It occurs to me, shortly after bemoaning the lull in new crop coffee arrivals, that I’ve got beans on my sample shelf that I’ve yet to find time to taste… and others that I’ve tried, found wanting, and wondered: was it the bean, or the roast that was the problem? [Note that my whopping ego will not allow me to consider that I might, myself, be an impacting factor.] In this episode, then, a tale of two Kenyans… one of which has lingered long untasted, and one that was tasted, and left to linger.
The first – from the sample shelf – comes from Steve Ackman’s Two Loons Coffee. Its mark is Kenya AA Estate Kimandi. Steve keeps a small inventory, I think… certainly he’s choosy about what he stocks. He has a knack for choosing well, or his tastes and mine simply follow a similar path.
The Kimandi is a complex, changeling cup… not only from start to finish as the hot coffee cools, but even from the beginning of the sip to its end. Ground, the coffee’s fragrance is slightly sweet and spicy, though it’s not particularly aromatic in the cup. The first sip is lively lemon and citrus – tart, but not sour. The Kimandi is fairly light in body [at least this roast is… you could likely tweak the roast for a slightly rounder cup] and its finish is lingering, and smacks of red wine and black raspberry. As the cup cools, the berry flavor is more pronounced. Mighty good stuff.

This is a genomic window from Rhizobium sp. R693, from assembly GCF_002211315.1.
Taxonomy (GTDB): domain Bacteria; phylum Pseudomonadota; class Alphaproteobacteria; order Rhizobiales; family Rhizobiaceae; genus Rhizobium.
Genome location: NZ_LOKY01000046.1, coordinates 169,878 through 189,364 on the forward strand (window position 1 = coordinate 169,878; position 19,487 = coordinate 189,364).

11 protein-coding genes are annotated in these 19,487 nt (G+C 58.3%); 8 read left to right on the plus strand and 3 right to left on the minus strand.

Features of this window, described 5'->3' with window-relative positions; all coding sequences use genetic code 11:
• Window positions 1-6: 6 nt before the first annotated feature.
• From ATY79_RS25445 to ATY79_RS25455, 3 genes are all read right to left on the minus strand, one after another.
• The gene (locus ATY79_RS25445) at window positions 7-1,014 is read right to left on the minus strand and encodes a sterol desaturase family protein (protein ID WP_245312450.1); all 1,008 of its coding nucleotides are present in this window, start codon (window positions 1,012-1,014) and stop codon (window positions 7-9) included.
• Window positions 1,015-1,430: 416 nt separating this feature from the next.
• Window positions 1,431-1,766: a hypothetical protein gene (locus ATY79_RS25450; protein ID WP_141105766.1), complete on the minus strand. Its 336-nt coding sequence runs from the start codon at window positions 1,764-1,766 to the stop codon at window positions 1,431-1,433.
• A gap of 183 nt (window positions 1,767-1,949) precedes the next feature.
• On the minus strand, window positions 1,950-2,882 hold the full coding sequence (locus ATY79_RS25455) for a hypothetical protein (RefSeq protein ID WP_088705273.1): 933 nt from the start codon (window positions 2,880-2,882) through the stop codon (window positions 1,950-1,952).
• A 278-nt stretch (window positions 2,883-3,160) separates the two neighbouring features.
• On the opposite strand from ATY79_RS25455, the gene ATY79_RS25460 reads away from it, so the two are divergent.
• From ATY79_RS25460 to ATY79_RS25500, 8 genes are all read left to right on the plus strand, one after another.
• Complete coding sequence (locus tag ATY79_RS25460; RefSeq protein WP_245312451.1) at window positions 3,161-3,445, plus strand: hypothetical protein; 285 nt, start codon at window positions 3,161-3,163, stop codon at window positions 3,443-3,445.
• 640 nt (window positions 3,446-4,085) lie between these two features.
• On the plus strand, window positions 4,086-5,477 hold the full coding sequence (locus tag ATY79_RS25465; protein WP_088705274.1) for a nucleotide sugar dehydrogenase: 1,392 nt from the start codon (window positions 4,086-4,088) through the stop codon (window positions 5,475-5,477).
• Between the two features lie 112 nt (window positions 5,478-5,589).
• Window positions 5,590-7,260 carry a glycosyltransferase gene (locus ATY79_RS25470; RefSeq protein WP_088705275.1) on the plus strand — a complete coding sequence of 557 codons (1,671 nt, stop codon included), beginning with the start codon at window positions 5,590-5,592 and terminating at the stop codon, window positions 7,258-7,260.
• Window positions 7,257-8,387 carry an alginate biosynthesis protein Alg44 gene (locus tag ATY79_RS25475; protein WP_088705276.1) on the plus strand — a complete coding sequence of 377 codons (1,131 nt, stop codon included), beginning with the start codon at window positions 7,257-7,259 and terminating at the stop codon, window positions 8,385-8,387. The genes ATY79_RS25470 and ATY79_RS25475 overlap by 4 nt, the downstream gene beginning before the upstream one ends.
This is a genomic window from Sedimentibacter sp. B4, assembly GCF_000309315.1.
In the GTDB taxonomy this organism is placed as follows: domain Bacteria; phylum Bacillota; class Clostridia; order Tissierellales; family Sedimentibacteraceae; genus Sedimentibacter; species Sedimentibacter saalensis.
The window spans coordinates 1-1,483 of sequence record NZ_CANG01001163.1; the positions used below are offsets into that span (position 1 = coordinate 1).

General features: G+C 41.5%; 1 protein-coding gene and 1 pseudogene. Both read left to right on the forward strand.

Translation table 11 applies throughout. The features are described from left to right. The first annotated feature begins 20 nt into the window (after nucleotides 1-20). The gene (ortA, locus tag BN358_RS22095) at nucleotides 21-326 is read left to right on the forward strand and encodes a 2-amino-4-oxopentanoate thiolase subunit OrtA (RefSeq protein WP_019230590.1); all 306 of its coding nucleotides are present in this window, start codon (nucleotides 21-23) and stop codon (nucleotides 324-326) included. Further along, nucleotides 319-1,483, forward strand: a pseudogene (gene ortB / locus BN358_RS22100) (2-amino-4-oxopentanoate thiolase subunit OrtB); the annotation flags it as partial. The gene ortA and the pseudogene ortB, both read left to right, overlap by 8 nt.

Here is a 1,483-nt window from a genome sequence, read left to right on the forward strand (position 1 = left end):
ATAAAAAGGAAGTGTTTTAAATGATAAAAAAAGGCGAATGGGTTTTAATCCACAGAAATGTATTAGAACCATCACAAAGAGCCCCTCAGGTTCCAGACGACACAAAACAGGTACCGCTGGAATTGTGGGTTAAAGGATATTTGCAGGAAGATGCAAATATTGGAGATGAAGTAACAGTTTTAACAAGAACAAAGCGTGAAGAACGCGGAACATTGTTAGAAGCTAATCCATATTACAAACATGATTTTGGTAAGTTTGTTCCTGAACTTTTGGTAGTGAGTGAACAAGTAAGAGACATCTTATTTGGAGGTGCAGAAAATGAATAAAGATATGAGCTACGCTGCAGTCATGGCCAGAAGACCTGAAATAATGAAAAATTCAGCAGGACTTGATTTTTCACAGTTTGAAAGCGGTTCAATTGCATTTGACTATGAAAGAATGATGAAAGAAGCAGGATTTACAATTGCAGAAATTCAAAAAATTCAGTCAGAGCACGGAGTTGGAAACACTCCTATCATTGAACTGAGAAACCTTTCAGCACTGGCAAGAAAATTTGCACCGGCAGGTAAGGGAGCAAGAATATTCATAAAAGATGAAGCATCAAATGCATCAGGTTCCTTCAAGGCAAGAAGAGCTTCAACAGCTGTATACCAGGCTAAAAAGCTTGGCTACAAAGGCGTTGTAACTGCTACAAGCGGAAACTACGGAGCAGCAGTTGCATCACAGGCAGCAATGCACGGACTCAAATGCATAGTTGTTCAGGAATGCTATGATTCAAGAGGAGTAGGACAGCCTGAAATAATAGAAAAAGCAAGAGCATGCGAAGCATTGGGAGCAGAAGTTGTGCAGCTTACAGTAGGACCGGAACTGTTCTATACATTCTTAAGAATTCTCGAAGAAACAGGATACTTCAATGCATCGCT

Kenya number two is from Tom Owens’s Sweet Maria’s: Kenya AA Karamundi. On recommendation of another home-roaster I bought five pounds before having tasted this bean. [A practice I do *not* recommend.] Having roasted it a time or three I’d largely given up on it… while its fragrance and aroma were both hugely promising, the cup itself was ultimately ashy and harsh.
This week I gave the Karamundi another go… this time bracketing three roasts between the completion of first crack and the onset of second. The lightest of these roasts still had a cereal, grainy quality. The darkest – quenched at the first tic or two of second crack – was, again, distinctly harsh. The middle roast, however; was spot on… despite the curiously dark color of the bean.
The Karamundi is a mildly sweet, acidy cup, with a heady aroma of roses and violets. Its flavors run to sassafras and vanilla – not unlike a cream soda. Its body is round and mellow; its finish is brief, and hints of lemon peel. While it starts fairly complex – unlike the Kimandi – the flavors in this cup are largely consistent as the cup cools, likely a result of its lovely, flowery aroma.
While each of these coffees of Kenya has something to offer, I recommend the Kimandi for its complexity, its lingering finish, and its ability to take any of a number of roast styles in stride, yielding only another way to enjoy a lovely, brisk cup.